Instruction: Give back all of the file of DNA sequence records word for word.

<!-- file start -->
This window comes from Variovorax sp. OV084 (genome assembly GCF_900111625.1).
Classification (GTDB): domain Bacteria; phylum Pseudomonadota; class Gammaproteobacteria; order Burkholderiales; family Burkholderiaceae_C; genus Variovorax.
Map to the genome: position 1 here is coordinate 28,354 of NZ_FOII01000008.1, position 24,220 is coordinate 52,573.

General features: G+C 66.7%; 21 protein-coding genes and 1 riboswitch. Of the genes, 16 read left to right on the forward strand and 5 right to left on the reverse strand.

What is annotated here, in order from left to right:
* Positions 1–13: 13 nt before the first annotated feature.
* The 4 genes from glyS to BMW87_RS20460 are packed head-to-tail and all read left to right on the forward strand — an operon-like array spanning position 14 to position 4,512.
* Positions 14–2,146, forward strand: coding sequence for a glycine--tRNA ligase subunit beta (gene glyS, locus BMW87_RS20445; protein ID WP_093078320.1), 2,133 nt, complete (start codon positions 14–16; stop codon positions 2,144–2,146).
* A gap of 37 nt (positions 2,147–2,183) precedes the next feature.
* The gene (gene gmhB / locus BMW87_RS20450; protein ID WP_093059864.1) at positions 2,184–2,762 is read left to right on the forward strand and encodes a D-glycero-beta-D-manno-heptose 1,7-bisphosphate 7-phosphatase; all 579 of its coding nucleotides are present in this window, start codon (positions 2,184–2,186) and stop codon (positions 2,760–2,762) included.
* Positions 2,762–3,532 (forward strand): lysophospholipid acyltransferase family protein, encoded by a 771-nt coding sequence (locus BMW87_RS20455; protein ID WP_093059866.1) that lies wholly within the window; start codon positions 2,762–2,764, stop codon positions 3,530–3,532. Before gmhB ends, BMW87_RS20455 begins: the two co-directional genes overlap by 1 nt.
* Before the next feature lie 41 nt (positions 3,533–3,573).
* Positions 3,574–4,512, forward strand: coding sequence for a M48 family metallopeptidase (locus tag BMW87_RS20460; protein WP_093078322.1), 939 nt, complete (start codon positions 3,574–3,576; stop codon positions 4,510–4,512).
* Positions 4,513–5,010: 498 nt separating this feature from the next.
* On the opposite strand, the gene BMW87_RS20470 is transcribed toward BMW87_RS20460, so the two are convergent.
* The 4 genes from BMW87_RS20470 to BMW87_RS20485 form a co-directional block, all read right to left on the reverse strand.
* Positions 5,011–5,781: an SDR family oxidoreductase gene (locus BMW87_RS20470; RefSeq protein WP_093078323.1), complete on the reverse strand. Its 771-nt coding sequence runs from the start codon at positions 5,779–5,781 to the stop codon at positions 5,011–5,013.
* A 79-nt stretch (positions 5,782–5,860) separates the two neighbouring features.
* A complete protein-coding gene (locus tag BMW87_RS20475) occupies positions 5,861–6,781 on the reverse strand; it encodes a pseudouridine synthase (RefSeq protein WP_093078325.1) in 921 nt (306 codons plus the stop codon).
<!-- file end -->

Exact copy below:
This window comes from Variovorax sp. OV084 (genome assembly GCF_900111625.1).
Classification (GTDB): domain Bacteria; phylum Pseudomonadota; class Gammaproteobacteria; order Burkholderiales; family Burkholderiaceae_C; genus Variovorax.
Map to the genome: position 1 here is coordinate 28,354 of NZ_FOII01000008.1, position 24,220 is coordinate 52,573.

General features: G+C 66.7%; 21 protein-coding genes and 1 riboswitch. Of the genes, 16 read left to right on the forward strand and 5 right to left on the reverse strand.

What is annotated here, in order from left to right:
* Positions 1–13: 13 nt before the first annotated feature.
* The 4 genes from glyS to BMW87_RS20460 are packed head-to-tail and all read left to right on the forward strand — an operon-like array spanning position 14 to position 4,512.
* Positions 14–2,146, forward strand: coding sequence for a glycine--tRNA ligase subunit beta (gene glyS, locus BMW87_RS20445; protein ID WP_093078320.1), 2,133 nt, complete (start codon positions 14–16; stop codon positions 2,144–2,146).
* A gap of 37 nt (positions 2,147–2,183) precedes the next feature.
* The gene (gene gmhB / locus BMW87_RS20450; protein ID WP_093059864.1) at positions 2,184–2,762 is read left to right on the forward strand and encodes a D-glycero-beta-D-manno-heptose 1,7-bisphosphate 7-phosphatase; all 579 of its coding nucleotides are present in this window, start codon (positions 2,184–2,186) and stop codon (positions 2,760–2,762) included.
* Positions 2,762–3,532 (forward strand): lysophospholipid acyltransferase family protein, encoded by a 771-nt coding sequence (locus BMW87_RS20455; protein ID WP_093059866.1) that lies wholly within the window; start codon positions 2,762–2,764, stop codon positions 3,530–3,532. Before gmhB ends, BMW87_RS20455 begins: the two co-directional genes overlap by 1 nt.
* Before the next feature lie 41 nt (positions 3,533–3,573).
* Positions 3,574–4,512, forward strand: coding sequence for a M48 family metallopeptidase (locus tag BMW87_RS20460; protein WP_093078322.1), 939 nt, complete (start codon positions 3,574–3,576; stop codon positions 4,510–4,512).
* Positions 4,513–5,010: 498 nt separating this feature from the next.
* On the opposite strand, the gene BMW87_RS20470 is transcribed toward BMW87_RS20460, so the two are convergent.
* The 4 genes from BMW87_RS20470 to BMW87_RS20485 form a co-directional block, all read right to left on the reverse strand.
* Positions 5,011–5,781: an SDR family oxidoreductase gene (locus BMW87_RS20470; RefSeq protein WP_093078323.1), complete on the reverse strand. Its 771-nt coding sequence runs from the start codon at positions 5,779–5,781 to the stop codon at positions 5,011–5,013.
* A 79-nt stretch (positions 5,782–5,860) separates the two neighbouring features.
* A complete protein-coding gene (locus tag BMW87_RS20475) occupies positions 5,861–6,781 on the reverse strand; it encodes a pseudouridine synthase (RefSeq protein WP_093078325.1) in 921 nt (306 codons plus the stop codon).